Sunday, March 02, 2008

I am working on edits for an article about a local neighborhood here in the Chi that I have always loved.  I've wanted to write about food, in Humboldt Park since I moved back, because Puerto Rican food is the shit.  While my editor is providing neither adequate direction nor time in which to get things done, I still relish the assignment.  

So, I am hard at work this evening, after she told me on Friday to include three more restaurants in my piece that would boost my word count from the 900 she originally told me to use as a cap up to probably 1500.  

I spent the afternoon going from place to place and met the owner of a really great place called La Bruquena.  I didn't include it originally, but I'm glad I went, because now, after a long conversation about Caribbean food, food of the African Diaspora, and gentrification, excitement about a project (actually an idea that's been floating in my head for ages) has been renewed. I've wanted to write something about food of the Diaspora and I have notes and research like crazy that I have not compiled or organized.  I am fascinated at the ways in which Africa has manifested itself in cuisine outside the continent.  I have been working at a Brazilian place and researching (and of course, eating) Puerto Rican and Dominican food lately, all of which has served to heighten my interest and reflection on the subject.  Dominican food, by the way, is surprisingly refined with diverse elements one would not expect.  At least I didn't expect it--I suppose I lumped it in with Puerto Rican food.  I never thought before about how its proximity to Haiti with its French and African influences might be reflected in the DR and vice versa with the Spanish.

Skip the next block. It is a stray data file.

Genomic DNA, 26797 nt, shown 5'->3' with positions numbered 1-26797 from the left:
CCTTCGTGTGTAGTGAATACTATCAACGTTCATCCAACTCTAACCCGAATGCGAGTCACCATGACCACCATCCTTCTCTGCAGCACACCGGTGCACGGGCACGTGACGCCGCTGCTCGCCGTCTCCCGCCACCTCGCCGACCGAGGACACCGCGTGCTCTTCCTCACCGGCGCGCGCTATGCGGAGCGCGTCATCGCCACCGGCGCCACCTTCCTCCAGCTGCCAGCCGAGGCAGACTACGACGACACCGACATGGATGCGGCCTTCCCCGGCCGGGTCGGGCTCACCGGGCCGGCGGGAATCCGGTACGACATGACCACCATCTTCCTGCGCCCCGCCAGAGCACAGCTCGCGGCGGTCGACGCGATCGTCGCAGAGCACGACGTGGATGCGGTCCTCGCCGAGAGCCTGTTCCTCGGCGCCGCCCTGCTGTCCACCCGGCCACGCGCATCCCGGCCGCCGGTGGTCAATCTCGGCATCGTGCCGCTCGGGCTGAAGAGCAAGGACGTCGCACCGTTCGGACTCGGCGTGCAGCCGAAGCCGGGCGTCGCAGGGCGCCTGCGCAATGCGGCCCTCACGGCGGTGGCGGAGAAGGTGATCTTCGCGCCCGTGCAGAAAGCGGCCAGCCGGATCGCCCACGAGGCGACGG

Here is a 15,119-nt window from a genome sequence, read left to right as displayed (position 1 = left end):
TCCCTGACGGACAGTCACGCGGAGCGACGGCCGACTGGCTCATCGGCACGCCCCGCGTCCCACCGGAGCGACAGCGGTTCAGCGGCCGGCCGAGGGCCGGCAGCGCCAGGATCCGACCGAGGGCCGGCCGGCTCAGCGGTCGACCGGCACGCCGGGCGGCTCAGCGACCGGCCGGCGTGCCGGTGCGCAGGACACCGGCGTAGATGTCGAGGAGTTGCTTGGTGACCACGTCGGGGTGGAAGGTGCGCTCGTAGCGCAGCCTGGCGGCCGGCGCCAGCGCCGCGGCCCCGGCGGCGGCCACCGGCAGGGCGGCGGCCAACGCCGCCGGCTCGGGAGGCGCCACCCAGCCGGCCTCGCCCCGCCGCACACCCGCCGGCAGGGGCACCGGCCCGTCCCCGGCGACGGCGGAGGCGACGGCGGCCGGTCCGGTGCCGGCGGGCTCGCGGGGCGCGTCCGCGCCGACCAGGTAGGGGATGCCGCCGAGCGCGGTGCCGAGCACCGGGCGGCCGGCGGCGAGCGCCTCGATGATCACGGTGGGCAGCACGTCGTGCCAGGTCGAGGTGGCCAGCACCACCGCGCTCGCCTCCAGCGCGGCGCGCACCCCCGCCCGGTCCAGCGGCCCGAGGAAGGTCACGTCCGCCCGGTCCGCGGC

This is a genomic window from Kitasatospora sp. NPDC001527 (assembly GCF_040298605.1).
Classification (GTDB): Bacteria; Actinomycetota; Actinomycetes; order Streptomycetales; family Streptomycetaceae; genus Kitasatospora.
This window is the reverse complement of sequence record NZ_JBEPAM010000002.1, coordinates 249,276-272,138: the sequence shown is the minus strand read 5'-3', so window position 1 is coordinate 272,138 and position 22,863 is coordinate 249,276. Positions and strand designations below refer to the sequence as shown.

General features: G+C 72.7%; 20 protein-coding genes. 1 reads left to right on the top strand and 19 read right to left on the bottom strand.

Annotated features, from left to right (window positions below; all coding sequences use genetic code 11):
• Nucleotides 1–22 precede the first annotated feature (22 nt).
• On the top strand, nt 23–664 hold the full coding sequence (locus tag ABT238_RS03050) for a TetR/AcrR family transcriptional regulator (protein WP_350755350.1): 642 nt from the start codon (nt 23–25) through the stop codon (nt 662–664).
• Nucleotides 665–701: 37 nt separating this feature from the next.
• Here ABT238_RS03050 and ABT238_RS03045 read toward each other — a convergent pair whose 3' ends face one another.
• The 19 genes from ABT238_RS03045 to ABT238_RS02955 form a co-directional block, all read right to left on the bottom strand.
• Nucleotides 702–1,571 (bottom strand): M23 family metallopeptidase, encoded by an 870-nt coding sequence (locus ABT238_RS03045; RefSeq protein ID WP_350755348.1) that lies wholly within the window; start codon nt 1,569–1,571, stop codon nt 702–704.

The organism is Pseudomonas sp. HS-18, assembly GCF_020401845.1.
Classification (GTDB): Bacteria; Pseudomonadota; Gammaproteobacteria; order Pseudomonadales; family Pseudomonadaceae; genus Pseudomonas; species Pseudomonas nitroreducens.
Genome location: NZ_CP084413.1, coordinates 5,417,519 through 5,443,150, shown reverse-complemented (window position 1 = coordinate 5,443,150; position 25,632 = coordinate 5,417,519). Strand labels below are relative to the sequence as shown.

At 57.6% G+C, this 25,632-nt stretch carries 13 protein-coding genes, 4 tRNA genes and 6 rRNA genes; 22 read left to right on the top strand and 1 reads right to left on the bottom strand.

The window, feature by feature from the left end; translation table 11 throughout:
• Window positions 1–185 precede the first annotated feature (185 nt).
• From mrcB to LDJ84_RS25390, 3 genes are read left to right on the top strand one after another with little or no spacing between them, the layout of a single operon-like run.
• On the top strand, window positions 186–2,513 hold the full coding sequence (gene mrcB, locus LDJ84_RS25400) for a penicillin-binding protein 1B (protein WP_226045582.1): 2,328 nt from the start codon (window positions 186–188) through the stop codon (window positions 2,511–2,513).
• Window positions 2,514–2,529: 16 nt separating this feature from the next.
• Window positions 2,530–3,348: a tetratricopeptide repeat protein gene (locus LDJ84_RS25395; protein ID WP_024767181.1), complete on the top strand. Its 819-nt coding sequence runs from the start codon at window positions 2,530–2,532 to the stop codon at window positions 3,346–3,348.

Anyway, all of this, coupled with my knowledge of and experience cooking African American food (I still can't quite get down with the term soul food, although African American bothers me too, and southern doesn't quite do what I need it to either) whipped me into a frenzy today while talking to the owner of the restaurant who agreed to meet and talk about food and perhaps show me a few things in the kitchen. 

I love it when this happens.  It's like being on a diet and finally seeing those first few pounds fall off.  That's what keeps you motivated to press on. (I haven't had that happen.  Ever.  So, I am only imagining this.)  I have been working so much, laboring under the stress of poverty, rejection, and general fatigue only to find out that my efforts are paying off in the most unexpected of ways.

There's so much to do.

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